When many people hear the term “tagging” or “graffiti” the first thing that pops into their heads is illegal gang activity. While graffiti does have its origins with gangs marking their turf, it has evolved into a full-fledged art form within the last 10 years.
While graffiti is still illegal on both the Christopher Newport University campus and in Virginia, some CNU students have incorporated it’s fundamentals into their artwork. Junior Ryan Gunderlach creates screen-printed stencils on t-shirts, much like the work of famous artist Banksy, just on a much smaller scale.
While Gunderlach incorporates the visual aspects of graffiti into his artwork, he said that “it’s more of a side project because of the legal implications on campus.”
In professor Kristen Skees’ new genres art class, students are asked to push the boundaries of what they think art is. This often has students incorporating street art, which includes sculpture, graffiti or stenciling in public places for the purpose of art instead of vandalism.
Kristen Skees explained that she and her husband, CNU professor Alan Skees, are “much more interested in the boundaries of art and what art can be. We’re interested in the boundaries of art and taking the little baby steps to getting us a little bit more excited about art on campus.”
For the new genres class Gunderlach made a free wall much like the Candy Chang “Before I Die” piece, in which students were told they could write anything on the wall without fear of legal ramifications. The wall did not generate the kind of rebellious feedback that Gunderlach hoped it would, but just pushing the boundaries of what can be done at CNU was seen as a step forward.
Another example is Alan Skees’ exhibit that was in the Falk Gallery of Art earlier this year. Alan Skees work, “The Post Apocalypse Studies: Wrecks,” is a look into a post-apocalyptic world through the use of abandoned and destroyed cars.
“The art’s not happy, but I try and do it in a whimsical manner with the line work,” said Alan Skees.
There are 11 smaller prints and three larger ones, including an apocalyptic school bus that takes up one entire wall. Are these paintings, sculptures or drawings? Nope, they’re giant stickers.
The 11 smaller images are prints, but the three large images are vinyl stickers that Alan Skees made himself by scanning and cutting the stickers. It took 15 hours to put the stickers up on the walls of the Falk Gallery alone.
While the pieces themselves are not street art, it is obvious to see its influences. He classifies his exhibit as the “fine art level of street art, playing towards the gallery.” Graffiti isn’t usually seen in an art gallery but Alan Skees said that “if you have the skills to do that out on the street then there is a gallery that will take your work in and can help you expand it.”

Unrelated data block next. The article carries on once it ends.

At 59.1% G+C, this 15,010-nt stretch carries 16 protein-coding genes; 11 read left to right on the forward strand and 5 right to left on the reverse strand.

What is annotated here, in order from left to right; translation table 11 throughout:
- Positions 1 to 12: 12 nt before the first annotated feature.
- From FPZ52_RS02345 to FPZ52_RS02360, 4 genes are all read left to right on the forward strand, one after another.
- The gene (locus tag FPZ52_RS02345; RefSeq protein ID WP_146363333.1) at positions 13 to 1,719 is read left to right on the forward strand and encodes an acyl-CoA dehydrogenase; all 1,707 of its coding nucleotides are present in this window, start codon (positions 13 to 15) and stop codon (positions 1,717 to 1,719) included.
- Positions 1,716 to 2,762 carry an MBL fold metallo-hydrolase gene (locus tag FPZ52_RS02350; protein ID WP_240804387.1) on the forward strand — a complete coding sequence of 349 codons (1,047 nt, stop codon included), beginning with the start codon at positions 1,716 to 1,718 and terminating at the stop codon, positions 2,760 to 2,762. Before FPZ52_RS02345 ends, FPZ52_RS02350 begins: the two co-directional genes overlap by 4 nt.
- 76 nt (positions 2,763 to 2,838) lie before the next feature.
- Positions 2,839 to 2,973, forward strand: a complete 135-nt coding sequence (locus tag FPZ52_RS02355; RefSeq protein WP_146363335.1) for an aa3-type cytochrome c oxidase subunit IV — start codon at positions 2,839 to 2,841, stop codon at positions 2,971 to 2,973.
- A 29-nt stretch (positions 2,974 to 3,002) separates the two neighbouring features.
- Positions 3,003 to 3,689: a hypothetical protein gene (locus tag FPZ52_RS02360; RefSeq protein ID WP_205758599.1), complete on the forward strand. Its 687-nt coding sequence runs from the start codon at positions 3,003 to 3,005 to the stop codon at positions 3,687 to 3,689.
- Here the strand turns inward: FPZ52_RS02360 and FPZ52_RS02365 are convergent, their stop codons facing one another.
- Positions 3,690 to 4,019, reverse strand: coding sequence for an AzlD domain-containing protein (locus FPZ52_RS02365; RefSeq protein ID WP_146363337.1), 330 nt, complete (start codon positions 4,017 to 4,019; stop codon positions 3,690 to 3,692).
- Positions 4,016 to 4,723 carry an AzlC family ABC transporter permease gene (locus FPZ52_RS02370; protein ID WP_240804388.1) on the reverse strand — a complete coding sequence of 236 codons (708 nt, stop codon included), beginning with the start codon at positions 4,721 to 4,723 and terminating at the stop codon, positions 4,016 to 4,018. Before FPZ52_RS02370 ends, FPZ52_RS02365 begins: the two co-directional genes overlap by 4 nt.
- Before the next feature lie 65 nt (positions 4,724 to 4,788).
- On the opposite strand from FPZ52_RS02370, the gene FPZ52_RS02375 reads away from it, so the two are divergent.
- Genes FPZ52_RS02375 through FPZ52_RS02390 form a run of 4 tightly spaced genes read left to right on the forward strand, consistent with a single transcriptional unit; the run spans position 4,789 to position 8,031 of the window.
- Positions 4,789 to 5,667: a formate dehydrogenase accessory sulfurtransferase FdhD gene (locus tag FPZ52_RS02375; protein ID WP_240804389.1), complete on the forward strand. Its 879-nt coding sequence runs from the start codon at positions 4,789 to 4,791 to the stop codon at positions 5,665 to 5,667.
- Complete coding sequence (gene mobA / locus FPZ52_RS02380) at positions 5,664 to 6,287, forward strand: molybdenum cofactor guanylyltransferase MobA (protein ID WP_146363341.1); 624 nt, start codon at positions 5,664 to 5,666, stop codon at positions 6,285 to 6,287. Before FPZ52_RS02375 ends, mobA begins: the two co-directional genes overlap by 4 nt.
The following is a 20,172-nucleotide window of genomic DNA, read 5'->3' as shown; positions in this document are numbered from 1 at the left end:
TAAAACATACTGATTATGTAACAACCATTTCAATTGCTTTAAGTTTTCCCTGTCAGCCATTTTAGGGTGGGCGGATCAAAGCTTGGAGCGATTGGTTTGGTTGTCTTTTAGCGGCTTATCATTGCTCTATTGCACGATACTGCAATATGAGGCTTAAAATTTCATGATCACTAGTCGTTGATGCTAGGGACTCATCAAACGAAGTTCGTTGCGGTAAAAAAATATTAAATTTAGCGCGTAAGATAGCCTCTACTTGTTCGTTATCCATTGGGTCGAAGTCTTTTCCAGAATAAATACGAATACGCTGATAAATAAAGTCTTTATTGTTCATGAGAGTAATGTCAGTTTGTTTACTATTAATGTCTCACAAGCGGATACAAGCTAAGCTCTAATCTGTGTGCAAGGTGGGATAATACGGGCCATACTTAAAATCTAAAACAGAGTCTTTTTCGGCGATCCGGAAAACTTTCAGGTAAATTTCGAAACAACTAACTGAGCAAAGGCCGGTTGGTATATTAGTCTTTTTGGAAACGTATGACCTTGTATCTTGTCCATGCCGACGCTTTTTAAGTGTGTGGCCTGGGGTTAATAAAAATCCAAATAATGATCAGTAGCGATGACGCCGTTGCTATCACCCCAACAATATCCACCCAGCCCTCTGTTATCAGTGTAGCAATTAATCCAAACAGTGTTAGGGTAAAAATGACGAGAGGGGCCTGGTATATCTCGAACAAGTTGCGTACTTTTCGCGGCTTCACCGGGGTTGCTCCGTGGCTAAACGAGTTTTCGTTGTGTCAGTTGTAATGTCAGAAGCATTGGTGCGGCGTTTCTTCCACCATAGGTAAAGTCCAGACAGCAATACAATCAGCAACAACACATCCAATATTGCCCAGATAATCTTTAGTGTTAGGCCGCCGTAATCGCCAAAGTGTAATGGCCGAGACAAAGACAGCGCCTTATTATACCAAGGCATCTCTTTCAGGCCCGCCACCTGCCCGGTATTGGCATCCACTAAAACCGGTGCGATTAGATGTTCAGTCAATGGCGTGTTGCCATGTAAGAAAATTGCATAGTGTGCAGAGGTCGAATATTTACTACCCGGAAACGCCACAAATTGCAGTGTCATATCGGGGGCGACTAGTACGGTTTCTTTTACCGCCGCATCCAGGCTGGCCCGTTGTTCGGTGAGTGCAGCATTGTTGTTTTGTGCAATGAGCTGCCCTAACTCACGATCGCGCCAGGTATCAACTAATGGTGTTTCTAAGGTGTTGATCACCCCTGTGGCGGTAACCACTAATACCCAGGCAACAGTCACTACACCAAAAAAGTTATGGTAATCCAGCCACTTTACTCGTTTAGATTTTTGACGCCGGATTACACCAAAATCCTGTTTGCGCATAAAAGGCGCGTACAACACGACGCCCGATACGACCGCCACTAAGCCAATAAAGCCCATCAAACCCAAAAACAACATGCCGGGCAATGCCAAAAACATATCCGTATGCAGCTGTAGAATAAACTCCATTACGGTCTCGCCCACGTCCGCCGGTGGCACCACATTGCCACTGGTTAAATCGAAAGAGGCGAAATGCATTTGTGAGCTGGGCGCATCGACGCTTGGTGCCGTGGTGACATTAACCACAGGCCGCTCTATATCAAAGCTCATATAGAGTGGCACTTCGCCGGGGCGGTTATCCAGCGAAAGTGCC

Growing up around graffiti
Both Alan and Kristen Skees attended the University of Alabama Birhimingham for their undergraduate degrees, a place where they were introduced to the graffiti culture. Because Birmingham is a major train hub, the graffiti culture is prominent with people tagging on the trains.
Senior Jasmine Walker grew up in Danville, a city southwest of Richmond. Walker saw the effects of graffiti on her city, and it influences her documentary photo series on tattoos. Walker originally came to CNU to study pre-med, but she switched her major as she figured that she might as well “do something that you’re going to love.”
She categorizes her artwork as “urban style” and says that street art, but graffiti especially, was important in her art education.
“A lot of people think it’s not an art form, but it’s really more than vandalism.”
The line between art and crime
While graffiti is illegal, there are some pieces that many would still consider art. It’s very hard to tell when that line has been crossed between helping or hurting the community with their art.
“Even though they’re doing something illegal, they’re doing something interesting in the community and [they] really care about the community,” said Kristen Skees. She goes on to say that graffiti can become street art when they’re “is a purpose behind the art, and it’s not just vandalism.”
A CNU student who wished to remain anonymous once participated in graffiti in their hometown.
“It was at night, and it was actually pretty scary. There’s always the threat that the cops will show up and get you in trouble,” they explained. “It took about 30 minutes and I just threw up a quick tag.”
Even if the student had been making a community building piece of art, the state of Virginia does not see it that way. According to the juvenile law handbook of Virginia, “anyone who destroys or defaces property not on his own shall be guilty of a class 1 Misdemeanor if the damage to the property is less than $1,000 or a Class 6 Felony if the value of or damage is $1,000 or more.”
What can CNU do?
Obviously because graffiti is illegal in the state of Virginia, it is also illegal at CNU. While there obviously cannot be graffiti on the walls of the DSU or Trible Library, some believe that the university could take steps to bring out the artistic side in its students.
Kristen Skees explained that “there’s something they’ve done in a few cities where they have designated graffiti walls.” Graffiti artists can practice their craft here, without fear that they’re going to get caught breaking the law.
“I’m not saying we should have a free wall on every building, but we should give them a space and say if you want to be creative, do it here,” said Gunderlach. “If we have the teachers and we have the space for it, we should try and facilitate it.”
While these kind of free walls won’t stop the people who are simply looking to break the law, it would give artists another way to explore their creative side and show their talents to the public. The Candy Chang piece was a great first step, but there is always more CNU can do to help facilitate the creativity of the students.